Sequel Sunday: Doctor Sleep

Posted 6 October, 2013 by April @ The Steadfast Reader in Reviews

Sequel Sunday: Doctor SleepDoctor Sleep by Stephen King
Published by Simon and Schuster on June 10th 2014
Genres: Fiction, General, Horror, Supernatural, Suspense, Thrillers
Pages: 560
Goodreads
four-stars

Stephen King returns to the character and territory of one of his most popular novels ever, The Shining, in this instantly riveting novel about the now middle-aged Dan Torrance and the very special twelve-year-old girl he must save from a tribe of murderous paranormals. On highways across America, a tribe of people called the True Knot travel in search of sustenance. They look harmless—mostly old, lots of polyester, and married to their RVs. But as Dan Torrance knows, and spunky twelve-year-old Abra Stone learns, the True Knot are quasi-immortal, living off the steam that children with the shining produce when they are slowly tortured to death. Haunted by the inhabitants of the Overlook Hotel, where he spent one horrific childhood year, Dan has been drifting for decades, desperate to shed his father’s legacy of despair, alcoholism, and violence. Finally, he settles in a New Hampshire town, an AA community that sustains him, and a job at a nursing home where his remnant shining power provides the crucial final comfort to the dying. Aided by a prescient cat, he becomes “Doctor Sleep.” Then Dan meets the evanescent Abra Stone, and it is her spectacular gift, the brightest shining ever seen, that reignites Dan’s own demons and summons him to a battle for Abra’s soul and survival. This is an epic war between good and evil, a gory, glorious story that will thrill the millions of devoted readers of The Shining and satisfy anyone new to this icon in the King canon.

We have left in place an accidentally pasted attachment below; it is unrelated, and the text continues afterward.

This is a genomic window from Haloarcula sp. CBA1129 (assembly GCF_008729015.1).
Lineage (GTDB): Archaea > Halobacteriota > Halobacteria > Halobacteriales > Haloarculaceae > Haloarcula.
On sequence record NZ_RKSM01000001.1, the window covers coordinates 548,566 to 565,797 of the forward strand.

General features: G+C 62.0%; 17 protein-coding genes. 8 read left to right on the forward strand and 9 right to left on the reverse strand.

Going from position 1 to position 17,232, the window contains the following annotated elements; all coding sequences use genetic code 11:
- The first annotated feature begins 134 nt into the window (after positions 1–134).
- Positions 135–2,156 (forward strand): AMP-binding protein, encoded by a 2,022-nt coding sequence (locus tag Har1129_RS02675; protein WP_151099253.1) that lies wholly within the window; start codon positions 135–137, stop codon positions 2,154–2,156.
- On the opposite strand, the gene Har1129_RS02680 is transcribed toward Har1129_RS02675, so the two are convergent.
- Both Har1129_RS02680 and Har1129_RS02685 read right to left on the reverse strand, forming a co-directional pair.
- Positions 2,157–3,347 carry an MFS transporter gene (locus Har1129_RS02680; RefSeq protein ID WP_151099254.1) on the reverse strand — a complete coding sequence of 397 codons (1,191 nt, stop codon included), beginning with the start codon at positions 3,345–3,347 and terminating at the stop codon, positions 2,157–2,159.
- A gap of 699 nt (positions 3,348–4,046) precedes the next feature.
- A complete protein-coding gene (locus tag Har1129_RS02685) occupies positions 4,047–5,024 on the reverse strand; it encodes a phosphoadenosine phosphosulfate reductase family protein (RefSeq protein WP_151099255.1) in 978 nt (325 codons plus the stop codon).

Another fabulous book by Stephen King. This is a perfectly executed sequel to The Shining.

I love that little Danny Torrance has grown up and manages to get some hard sobriety time in AA. In the afterword King speculates what might have happened to Jack Torrance if he had found AA instead of trying the ‘white-knuckled method’ of sobriety. Danny’s ‘bottom’ is powerfully written and is a story that many struggling with addiction can relate to.

I would have loved to get more time in with old Dick Halloran, but I guess this wasn’t really his story anyway.

Rose the Hat and The True Knot were formidable foes for Danny and Abra, also just scary people.

I found The Shining scarier for different reasons. King really addressed serious family issues and the horror that addiction can wreak upon people. Doctor Sleep is excellent and definitely worth the read but it lacks some of the depth and power that The Shining has because Danny, while always struggling (as addicts are forever doomed to do ) to stay sober, does stay sober, and while his ‘bottom’ is terrifying and terrible, it’s nothing compared to what Jack Torrance’s bottom was. (That is, of course, almost murdering his family while employed as a winter caretaker at a certain Overlook Hotel.)

Anyway, read it. It does not disappoint.

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April @ The Steadfast Reader

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